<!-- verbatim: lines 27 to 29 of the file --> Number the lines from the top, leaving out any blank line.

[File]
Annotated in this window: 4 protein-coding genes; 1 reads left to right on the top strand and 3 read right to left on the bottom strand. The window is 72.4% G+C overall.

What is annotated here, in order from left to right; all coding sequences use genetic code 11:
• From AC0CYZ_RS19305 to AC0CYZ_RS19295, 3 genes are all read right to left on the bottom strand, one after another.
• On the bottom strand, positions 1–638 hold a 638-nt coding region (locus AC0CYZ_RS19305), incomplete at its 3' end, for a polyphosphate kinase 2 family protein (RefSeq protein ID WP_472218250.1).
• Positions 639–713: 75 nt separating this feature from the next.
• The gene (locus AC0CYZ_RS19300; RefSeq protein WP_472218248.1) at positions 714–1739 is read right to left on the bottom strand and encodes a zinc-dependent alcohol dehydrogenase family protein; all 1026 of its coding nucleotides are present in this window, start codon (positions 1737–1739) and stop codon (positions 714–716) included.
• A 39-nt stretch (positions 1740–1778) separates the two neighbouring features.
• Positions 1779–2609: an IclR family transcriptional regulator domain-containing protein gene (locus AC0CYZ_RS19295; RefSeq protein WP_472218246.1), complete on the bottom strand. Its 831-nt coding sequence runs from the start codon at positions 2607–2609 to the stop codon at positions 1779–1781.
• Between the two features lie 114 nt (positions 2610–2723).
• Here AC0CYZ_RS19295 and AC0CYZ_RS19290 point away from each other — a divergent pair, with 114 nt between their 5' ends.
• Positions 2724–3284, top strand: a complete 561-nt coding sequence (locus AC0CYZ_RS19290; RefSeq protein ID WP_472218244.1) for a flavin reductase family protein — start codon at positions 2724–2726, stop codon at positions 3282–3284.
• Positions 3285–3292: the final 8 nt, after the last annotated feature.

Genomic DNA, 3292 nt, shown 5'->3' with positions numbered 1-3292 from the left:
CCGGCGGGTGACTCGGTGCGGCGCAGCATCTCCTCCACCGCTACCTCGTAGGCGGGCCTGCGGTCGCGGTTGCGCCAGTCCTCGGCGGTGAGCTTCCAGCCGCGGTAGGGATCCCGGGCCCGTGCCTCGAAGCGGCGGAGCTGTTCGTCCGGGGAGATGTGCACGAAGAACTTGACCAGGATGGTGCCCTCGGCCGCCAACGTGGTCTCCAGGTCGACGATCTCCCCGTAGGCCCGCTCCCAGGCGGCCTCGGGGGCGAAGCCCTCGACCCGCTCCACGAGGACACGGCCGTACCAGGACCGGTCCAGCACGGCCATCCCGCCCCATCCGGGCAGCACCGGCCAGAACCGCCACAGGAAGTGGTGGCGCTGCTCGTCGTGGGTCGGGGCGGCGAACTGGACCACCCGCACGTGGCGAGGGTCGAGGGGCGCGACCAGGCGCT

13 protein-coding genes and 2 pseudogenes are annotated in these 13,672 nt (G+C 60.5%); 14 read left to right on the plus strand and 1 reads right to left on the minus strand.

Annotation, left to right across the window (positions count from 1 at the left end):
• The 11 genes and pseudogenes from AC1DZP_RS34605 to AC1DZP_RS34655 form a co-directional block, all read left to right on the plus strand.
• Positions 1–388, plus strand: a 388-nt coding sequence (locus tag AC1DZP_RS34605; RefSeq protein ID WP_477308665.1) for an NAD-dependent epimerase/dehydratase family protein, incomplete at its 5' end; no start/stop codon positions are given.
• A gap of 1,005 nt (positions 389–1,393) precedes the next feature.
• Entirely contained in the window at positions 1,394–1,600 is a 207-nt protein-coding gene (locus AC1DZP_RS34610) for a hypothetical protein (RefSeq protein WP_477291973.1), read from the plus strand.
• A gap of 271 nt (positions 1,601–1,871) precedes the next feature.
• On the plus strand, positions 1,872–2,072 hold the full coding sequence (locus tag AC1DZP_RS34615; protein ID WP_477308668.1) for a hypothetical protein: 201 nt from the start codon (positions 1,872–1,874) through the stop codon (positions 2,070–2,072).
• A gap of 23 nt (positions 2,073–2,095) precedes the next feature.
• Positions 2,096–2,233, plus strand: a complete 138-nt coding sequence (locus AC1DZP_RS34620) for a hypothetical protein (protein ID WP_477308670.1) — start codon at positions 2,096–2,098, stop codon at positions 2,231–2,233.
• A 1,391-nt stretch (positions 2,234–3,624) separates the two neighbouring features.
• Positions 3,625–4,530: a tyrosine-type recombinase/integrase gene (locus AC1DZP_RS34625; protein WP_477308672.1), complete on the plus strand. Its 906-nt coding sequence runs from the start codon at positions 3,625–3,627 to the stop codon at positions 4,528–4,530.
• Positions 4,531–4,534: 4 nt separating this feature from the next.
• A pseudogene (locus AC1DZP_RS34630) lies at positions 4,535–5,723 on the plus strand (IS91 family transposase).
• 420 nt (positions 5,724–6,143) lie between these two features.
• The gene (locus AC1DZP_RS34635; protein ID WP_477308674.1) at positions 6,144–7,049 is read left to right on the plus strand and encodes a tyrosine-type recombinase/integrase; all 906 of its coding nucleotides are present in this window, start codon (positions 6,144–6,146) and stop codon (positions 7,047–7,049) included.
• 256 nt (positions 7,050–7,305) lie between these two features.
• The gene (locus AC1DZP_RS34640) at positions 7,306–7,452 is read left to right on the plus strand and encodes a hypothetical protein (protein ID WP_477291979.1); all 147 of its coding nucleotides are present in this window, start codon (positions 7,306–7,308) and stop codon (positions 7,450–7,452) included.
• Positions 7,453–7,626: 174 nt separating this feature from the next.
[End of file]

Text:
• Positions 4,531–4,534: 4 nt separating this feature from the next.
• A pseudogene (locus AC1DZP_RS34630) lies at positions 4,535–5,723 on the plus strand (IS91 family transposase).
• 420 nt (positions 5,724–6,143) lie between these two features.